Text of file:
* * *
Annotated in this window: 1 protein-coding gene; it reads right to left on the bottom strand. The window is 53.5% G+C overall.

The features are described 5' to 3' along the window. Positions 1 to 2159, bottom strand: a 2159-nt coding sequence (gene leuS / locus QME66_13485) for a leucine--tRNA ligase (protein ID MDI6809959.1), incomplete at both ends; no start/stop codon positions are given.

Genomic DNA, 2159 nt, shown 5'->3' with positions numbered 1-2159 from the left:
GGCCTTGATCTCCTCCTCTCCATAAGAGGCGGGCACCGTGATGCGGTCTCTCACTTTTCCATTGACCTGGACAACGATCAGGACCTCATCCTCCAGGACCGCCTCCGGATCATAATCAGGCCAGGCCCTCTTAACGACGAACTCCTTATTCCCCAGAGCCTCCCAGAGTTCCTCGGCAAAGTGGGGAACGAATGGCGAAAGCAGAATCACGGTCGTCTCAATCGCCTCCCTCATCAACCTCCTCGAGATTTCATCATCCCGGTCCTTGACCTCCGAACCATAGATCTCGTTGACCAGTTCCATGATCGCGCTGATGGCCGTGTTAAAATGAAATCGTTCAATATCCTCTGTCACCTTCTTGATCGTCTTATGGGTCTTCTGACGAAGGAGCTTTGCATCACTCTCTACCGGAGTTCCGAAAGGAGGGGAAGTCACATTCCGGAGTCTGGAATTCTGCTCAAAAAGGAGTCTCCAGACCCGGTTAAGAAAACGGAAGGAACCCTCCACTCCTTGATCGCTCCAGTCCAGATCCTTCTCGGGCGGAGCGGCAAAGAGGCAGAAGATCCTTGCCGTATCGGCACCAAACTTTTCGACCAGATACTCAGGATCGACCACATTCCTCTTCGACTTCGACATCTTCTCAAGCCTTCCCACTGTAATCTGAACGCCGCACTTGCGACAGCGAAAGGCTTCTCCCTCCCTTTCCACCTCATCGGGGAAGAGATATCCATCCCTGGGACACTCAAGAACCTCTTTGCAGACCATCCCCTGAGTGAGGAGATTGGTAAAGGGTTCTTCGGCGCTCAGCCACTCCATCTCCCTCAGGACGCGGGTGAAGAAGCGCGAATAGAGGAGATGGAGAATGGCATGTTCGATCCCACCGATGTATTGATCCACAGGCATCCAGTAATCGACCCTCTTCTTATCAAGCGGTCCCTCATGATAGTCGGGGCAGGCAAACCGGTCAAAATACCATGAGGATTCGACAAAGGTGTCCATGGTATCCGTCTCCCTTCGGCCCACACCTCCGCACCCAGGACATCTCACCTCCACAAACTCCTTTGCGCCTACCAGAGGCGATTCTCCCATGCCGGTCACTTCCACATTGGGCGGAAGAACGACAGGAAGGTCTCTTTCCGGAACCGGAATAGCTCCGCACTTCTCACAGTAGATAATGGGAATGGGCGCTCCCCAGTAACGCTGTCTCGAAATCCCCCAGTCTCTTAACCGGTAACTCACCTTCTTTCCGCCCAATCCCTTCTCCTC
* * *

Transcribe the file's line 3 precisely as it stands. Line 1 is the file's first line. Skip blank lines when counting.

Genomic DNA, 2159 nt, shown 5'->3' with positions numbered 1-2159 from the left: